I was beside myself!  Keeping things in perspective was getting harder and harder.  I restrained myself from shouting, “Get the ball!!!”  I didn’t want to make a scene and be one of ‘those’ parents who constantly coaches from the sidelines.  I didn’t want him to be embarrassed and I didn’t want to embarrass my husband and daughters.  I didn’t want him to miss the ball because he wasn’t paying attention.  I didn’t want to see him fail…  Ouch!  Did I really say that?  Did I just say that about a 5 year olds soccer game?  Boy have I got a lot to learn!

I couldn’t believe how watching the ball coming toward him gave me such a feeling of panic and as I watched the game, it began to dawn on me how much this little ball game was like parenting.  I found myself remembering the times that my mother would try to reason with me about all the typical teenage subjects.  Dating of course was a favorite concern of hers.  I remember the dread every time I had to ride alone in the car with my mom, for fear she would use the car for what I viewed as a mobile torture chamber!  If I think back to those days I can easily remember the pitch of her voice and the way her lips would thin as she spoke with determination and authority with just the slightest hint of desperation.  During the soccer game I began to realize how I was that parent now.

Watching my kids struggle is something I have done a few times over the last 14 years.  I have seen my daughters each take blows from life that would take the breath of even the greatest athlete.  I have seen them struggle with issues far more adult than their own years.  I have felt protective, but mostly for them the things they face are not things they have brought upon themselves.  This little game was just a tiny taste of what I’m sure my mother was swallowing whole on those car rides.  She could see her player in the game of life.  She had been to many a ‘soccer’ game and knew a bit about how it was played.  Seeing me in charge of guarding the goal, it was hard for her to stay on the sidelines and let me experience defeat.  It wasn’t that she didn’t have confidence in me, it was that she knew that at some point everybody misses, everybody looses focus, everybody… looses.   She knew these things because she had lost a few times too.  And I have.  And he will.   Somehow we all make it!

Preparing My Goalie

Preparing My Goalie

The Moment Anxiety Set In...

The Moment Anxiety Set In...

Maybe we should explore the Martial Arts?

Maybe we should explore the Martial Arts?

Defending the Goal!

Defending the Goal!

My Son, Nemo, and Growing Up

Today I watched Finding Nemo with my 5 year old son. Well, to be more accurate, I was trying to get some “stuff” done and the movie was a vain attempt to keep him occupied! As the movie played along, I found myself getting drawn in to the little fish story once again, only this time I couldn’t help but think about how we are in the last of my little boy’s preschool years. I know… how sentimental of me! I can’t even say that ordinarily I wouldn’t be that way, but truth be told I am! But I have to say, for excuses sake ;), that I find myself surrounded by lots of other friend mommies who are sending their babes off into the big, big world for the first time, and I find myself holding on to him just a little more closely.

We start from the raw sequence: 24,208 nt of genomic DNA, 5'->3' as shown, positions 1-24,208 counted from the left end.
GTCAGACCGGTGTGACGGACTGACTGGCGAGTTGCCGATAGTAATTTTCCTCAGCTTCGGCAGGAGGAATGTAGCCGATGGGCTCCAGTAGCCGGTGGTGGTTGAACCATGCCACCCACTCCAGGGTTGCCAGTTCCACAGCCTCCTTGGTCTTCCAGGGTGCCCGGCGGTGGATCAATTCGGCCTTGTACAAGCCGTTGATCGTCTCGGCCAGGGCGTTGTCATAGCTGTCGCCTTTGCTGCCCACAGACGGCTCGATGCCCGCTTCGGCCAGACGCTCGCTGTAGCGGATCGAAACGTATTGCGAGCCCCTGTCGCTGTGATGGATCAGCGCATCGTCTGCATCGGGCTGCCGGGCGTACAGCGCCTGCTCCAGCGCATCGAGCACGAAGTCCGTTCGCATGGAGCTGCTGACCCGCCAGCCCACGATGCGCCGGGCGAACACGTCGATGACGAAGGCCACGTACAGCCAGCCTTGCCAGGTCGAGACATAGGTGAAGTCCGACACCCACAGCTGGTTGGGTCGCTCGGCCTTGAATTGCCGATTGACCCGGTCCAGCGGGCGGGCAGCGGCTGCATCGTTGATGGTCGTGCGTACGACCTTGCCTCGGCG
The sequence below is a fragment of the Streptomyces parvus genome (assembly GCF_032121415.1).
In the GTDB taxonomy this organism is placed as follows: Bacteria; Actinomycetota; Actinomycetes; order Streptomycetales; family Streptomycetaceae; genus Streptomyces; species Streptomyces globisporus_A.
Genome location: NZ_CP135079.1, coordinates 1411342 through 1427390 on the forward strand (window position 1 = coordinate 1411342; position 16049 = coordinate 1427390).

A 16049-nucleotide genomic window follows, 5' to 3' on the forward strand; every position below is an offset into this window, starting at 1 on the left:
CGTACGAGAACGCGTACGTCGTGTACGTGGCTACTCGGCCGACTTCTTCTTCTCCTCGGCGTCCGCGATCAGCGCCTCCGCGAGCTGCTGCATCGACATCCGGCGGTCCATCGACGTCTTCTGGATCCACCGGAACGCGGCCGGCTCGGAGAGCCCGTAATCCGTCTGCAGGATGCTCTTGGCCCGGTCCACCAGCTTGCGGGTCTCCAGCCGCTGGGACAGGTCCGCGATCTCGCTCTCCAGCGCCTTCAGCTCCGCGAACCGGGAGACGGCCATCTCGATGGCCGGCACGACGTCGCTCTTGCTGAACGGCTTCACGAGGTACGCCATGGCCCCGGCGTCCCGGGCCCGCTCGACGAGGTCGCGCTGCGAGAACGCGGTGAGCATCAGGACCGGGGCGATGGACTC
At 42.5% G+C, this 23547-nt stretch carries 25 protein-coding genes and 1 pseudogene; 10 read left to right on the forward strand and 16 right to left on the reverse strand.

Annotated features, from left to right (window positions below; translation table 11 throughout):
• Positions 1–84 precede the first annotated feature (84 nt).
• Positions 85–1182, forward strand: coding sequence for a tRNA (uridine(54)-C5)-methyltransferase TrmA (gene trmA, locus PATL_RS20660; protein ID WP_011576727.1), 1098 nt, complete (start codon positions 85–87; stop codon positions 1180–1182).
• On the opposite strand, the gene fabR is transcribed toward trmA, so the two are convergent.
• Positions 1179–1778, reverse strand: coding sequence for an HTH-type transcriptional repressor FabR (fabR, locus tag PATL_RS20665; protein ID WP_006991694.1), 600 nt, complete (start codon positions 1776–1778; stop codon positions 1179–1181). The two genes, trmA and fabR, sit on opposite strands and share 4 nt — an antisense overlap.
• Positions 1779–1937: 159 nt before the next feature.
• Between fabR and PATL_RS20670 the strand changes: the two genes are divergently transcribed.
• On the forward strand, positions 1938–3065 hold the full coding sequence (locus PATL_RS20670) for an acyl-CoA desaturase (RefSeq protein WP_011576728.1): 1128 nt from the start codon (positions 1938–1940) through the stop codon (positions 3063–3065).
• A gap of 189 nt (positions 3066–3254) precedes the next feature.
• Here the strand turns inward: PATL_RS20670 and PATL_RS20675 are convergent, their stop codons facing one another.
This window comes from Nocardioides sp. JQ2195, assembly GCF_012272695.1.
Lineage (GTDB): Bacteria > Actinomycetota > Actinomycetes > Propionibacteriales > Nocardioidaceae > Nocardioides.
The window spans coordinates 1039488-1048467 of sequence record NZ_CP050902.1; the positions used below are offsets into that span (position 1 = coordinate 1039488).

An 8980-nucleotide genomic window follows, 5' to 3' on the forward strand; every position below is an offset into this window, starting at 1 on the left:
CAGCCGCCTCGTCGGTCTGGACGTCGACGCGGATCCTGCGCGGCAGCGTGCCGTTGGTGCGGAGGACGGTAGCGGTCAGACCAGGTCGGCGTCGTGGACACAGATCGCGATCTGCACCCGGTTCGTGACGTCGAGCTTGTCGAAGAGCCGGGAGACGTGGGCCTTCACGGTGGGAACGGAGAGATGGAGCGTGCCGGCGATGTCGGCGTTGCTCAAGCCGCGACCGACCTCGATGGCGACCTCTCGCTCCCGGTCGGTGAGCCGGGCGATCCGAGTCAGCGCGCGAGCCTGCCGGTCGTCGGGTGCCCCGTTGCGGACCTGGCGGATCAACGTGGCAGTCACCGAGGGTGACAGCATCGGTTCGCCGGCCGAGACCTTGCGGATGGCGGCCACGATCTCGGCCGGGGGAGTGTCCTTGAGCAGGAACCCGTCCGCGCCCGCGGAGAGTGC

It’s funny this time around with my son.  Our oldest daughter is now 14, our second oldest daughter is 12 and both are completely submerged in the world of teenagers. Make-up, Cell Phone, Sports, Recreational Shopping, Dances (and the other dreaded ‘D’ word isn’t too far off)…. With the girls we are there. Sending them to Kindergarten seems like forever ago and sending them to College still seems very far off. (Surely I can live in denial for a couple more years right?) When I sent my oldest to Kindergarten I was a mess and when her sister went a year later, I was pathetic! At the time that my second daughter boarded her first big yellow school bus I was pretty certain that my “baby days” were over.  My little boy has been my bonus, the child I desperately wanted but believed I would never have, and the notion that he has been something of a second chance is not lost on me.

So today, as I joined him on the couch to enjoy the way that his little body fits just right next to mine, I swallowed hard at the lump in my throat as I listened to the little fish story. There were 2 parts of the story that really resonated with me today. The first was when Crush (the turtle) and Marlin (Nemo’s dad) are swimming the EAC (East Australian Current) and the dialogue goes like this…

Crush: Curl away, my son. Awe, it’s awesome, Jellyman.

The little dudes are just eggs. We leave ‘em on a beach

to hatch… and then coo-coo-cachoo… they find their way

back to the big ol’ blue!

Marlin: All by themselves?

Crush: (Sh)yeah.

Marlin: Bbbbbutbutbut, dude, how do you know when they’re ready?

Crush: Well, you never really know. But when they know, you’ll know, you know?

The second part takes place at the end of the movie when Mr. Ray (the Stingray) comes to pick Nemo up for the first day of school…

Mr. Ray: Hold on! Here we go! Next stop—Knowledge!

Marlin: Bye, Son! Have fun!

Nemo: Bye, Dad!

Mr. Ray swims away with Nemo on board.

Nemo: Oh! Mr. Ray, wait! I forgot something.

Nemo swims back to his Dad, panting, and quickly snuggles hard into his side for a hug.

Nemo: Love you, Dad.

Marlin: I love you, too, Son.

Marlin hugs Nemo even closer.

Nemo: Dad? You can let go now.

Marlin: (letting go quickly) Sorry…

Marlin: Now, go have an adventure!

I know my time is coming. I know soon enough we won’t be spending our days together watching movies in the afternoon, or playing on the swing set, or pretending to be spies. I will walk him to his classroom as he excitedly runs ahead of me toward his grown up little self. And when we get there I hope I can be like Marlin and with love and confidence say, “Now, go have an adventure!”

First Day of Pre School!

First Day of Pre School!